April 7, 2015

Posted on April 6, 2015 by Manufacturing Applications Consultant Dave Breiner
One of the more difficult tasks that I had undertaken as a CAD Manager was developing modeling standards for my group. I can almost guarantee that if you ask three people in your group to model the same part or assembly, you will get a good model, but it will be constructed or assembled in three different ways.
How about the modelers that are so intent on completing the model that they forget to fill out  the Description, Part Number, Material, and other pertinent information for the BOM? One of my personal pet peeves is when modelers fill out the description for the dimensions of a part, resulting dimension suffix could be Long, LG, Lg or In, inch – inches with no consistency. Yes, there are as many ways to fill out a BOM as there are people in your department. If you are like me, I prefer that one drawing BOM looks very similar to the next.
Having models and drawings that are neat and clean is not the only reason to create and maintain standards. If you go back and look at the rework needed to fix models and drawings you may be surprised. All the time spent fixing models is having an impact on your bottom line. Establishing a consistent way of creating models can streamline the way people work and interact, help reduce reworks and mistakes, and stop the guessing game of where the model is located. This short list names only a few issues that may be possible, there are most likely many others that exist.
So, where do you begin to establish modeling standards? Good question. There is no right or wrong answer. For me, I decided to start small and build on what I thought were the most pressing matters within my group. Regardless of where you begin, the number one and most important piece of advice that I can give you is prepare, prepare, prepare.

  •  Make a list of your biggest or most frequent modeling problems
  •  Talk to your modelers and engineers that use the software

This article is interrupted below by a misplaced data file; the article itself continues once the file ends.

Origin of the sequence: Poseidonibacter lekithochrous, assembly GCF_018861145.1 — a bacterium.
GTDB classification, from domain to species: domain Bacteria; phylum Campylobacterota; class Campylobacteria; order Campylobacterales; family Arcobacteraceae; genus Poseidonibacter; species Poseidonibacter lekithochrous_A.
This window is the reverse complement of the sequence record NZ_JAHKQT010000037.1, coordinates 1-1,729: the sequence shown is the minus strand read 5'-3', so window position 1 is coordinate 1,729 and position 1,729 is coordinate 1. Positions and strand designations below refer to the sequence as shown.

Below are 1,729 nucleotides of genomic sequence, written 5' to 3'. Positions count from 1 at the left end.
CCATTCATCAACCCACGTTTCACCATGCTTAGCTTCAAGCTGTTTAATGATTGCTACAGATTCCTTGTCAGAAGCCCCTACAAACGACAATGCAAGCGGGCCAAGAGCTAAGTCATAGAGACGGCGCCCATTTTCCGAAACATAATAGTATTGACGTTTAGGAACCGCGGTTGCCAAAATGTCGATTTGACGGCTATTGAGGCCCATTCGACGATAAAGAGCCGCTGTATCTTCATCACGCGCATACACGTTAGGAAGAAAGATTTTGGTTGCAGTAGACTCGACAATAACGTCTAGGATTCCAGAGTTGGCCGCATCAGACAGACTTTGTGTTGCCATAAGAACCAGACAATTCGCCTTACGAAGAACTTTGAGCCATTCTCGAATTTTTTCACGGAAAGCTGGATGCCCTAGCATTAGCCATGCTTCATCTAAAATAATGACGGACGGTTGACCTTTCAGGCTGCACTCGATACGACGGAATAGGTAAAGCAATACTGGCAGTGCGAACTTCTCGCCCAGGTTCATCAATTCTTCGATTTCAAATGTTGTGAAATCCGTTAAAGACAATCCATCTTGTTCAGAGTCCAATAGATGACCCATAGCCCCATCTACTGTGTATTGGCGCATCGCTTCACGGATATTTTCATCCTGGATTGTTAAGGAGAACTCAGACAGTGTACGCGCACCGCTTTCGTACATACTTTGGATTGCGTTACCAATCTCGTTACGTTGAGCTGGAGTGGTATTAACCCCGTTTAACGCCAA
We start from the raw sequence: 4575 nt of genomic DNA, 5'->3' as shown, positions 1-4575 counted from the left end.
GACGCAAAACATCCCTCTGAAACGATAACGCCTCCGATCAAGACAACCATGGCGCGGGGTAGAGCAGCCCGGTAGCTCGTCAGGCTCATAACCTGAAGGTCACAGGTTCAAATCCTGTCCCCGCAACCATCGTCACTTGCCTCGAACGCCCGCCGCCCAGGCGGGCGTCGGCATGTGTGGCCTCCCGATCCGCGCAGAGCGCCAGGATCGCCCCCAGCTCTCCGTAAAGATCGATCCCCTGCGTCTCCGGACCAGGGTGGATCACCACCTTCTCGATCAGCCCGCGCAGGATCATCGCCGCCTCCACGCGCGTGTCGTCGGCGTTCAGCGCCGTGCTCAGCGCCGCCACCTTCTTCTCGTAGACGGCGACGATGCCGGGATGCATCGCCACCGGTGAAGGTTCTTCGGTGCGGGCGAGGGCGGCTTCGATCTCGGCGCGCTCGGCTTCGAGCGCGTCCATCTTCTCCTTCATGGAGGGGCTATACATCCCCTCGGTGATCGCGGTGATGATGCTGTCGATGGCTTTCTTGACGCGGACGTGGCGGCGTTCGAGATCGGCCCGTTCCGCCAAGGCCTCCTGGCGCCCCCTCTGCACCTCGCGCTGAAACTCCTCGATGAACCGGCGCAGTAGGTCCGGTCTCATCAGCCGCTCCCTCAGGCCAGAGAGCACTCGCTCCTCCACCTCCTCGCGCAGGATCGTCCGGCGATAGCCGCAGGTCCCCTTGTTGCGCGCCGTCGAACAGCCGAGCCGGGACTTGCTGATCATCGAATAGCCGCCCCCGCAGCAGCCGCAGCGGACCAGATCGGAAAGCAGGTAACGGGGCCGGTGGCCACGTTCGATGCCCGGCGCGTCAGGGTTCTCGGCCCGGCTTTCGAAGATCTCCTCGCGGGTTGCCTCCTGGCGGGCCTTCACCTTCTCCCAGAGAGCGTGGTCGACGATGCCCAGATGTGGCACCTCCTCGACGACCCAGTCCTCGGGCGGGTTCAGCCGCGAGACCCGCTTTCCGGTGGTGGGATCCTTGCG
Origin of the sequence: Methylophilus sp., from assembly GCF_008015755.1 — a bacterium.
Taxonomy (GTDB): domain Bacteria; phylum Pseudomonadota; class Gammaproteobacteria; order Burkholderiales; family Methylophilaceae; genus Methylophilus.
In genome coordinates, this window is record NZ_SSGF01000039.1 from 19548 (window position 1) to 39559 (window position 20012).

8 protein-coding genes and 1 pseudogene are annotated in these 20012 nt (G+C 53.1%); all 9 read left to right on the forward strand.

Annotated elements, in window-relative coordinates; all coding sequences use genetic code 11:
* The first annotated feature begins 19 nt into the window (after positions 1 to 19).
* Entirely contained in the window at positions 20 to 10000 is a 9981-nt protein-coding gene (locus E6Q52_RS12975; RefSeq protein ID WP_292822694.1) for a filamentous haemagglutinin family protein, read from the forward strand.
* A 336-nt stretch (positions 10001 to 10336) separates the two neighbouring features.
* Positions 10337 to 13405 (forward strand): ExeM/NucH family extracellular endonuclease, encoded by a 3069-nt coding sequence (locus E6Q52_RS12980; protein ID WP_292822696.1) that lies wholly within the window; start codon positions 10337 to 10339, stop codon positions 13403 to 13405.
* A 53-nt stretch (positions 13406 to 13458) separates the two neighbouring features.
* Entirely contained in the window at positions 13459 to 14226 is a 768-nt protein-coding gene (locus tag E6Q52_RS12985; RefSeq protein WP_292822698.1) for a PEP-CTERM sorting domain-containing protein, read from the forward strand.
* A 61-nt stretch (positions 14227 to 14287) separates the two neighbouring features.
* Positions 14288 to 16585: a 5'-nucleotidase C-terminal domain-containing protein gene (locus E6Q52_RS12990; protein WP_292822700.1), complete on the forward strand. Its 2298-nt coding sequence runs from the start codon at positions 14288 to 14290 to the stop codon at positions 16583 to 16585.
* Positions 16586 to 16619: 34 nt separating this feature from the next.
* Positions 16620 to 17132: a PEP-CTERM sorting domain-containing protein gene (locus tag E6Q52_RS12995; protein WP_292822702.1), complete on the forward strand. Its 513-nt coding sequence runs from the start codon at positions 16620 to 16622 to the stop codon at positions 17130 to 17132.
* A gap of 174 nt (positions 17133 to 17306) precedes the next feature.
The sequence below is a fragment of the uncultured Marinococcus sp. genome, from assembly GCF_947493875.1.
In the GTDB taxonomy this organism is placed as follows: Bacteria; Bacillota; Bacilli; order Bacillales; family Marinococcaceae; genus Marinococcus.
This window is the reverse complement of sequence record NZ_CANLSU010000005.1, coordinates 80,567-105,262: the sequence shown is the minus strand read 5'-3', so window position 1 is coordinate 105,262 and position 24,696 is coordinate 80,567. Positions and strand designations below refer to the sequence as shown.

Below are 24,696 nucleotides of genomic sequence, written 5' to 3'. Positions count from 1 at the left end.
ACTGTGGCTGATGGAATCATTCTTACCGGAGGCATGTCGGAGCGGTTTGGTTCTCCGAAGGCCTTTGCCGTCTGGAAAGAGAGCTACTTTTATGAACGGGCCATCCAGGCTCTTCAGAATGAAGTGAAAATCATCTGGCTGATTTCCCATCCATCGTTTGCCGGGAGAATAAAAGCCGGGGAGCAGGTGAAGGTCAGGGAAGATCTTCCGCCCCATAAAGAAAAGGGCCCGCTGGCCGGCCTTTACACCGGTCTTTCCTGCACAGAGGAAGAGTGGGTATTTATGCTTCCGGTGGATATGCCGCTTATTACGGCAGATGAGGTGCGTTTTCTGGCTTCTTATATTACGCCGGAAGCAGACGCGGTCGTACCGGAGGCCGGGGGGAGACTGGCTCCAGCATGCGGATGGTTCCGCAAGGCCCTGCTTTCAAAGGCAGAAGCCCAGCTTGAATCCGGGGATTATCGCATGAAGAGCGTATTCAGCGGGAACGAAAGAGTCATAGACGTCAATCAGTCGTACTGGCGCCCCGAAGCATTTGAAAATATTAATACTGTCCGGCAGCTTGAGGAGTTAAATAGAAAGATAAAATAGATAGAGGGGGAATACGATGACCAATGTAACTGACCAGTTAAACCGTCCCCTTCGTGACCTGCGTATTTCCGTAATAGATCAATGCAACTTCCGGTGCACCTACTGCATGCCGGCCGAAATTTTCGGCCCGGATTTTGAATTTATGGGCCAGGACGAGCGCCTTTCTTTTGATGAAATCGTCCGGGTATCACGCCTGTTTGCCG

• Ask for opinions and advice on what needs improvement
  •  Apply and maintain common sense

Modeling standards will not solve all your problems, they may even create a few, but it is a good place to start and it certainly beats the current method of no standards at all.
A few ideas as to where to start

  • Naming Conventions
  • File Location
  • Sketch Creation
    • Is everyone using the same templates?
    • Should you set which plane to begin the sketch on?
    • Should you encourage your modeler to completely constrain the sketch?
  • Part Creation
    • Do you need to name the parameters?
    • Should the modeler, during part creation, be filling out iProperties and if so which ones?
    • Should there be any Custom iProperties?
    • Where and how are features created?
  • Assembly Issues
    • Should you assemblies and sub-assemblies maintain a certain structure? A certain naming convention?
    • Do you have patterning or mirroring concerns?
    • How do you handle Adaptivity?
  • Drawing Issues
    • View creation and placement
    • Part numbering and ballooning
    • BOM structure
    • Parts List creation and placement

This list could go on indefinitely. The take away from these suggestions is to generate a list of concerns and issues and categorize them for a place to start. Form a team within your modeling group to generate, review, and clarify all statements. One of your biggest challenges will be getting by-in from the modeling and engineering groups. By including them in the creation of the standards, aids greatly in getting them on board. Hold periodic reviews of the standards throughout the creation  process with your entire group. Try to keep everyone informed of the progress, ask for input and listen. I must caution you to NOT over do it. Adding too many standards can have the reverse effect of bogging down the process with too many rules that can add time and confusion. You do not want your standards too vague, but you also do not want them overcomplicated. The point of your modeling standards should be to ensure production quality, consistency and to maintain an efficient workflow.
Till Next Time!
Dave Breiner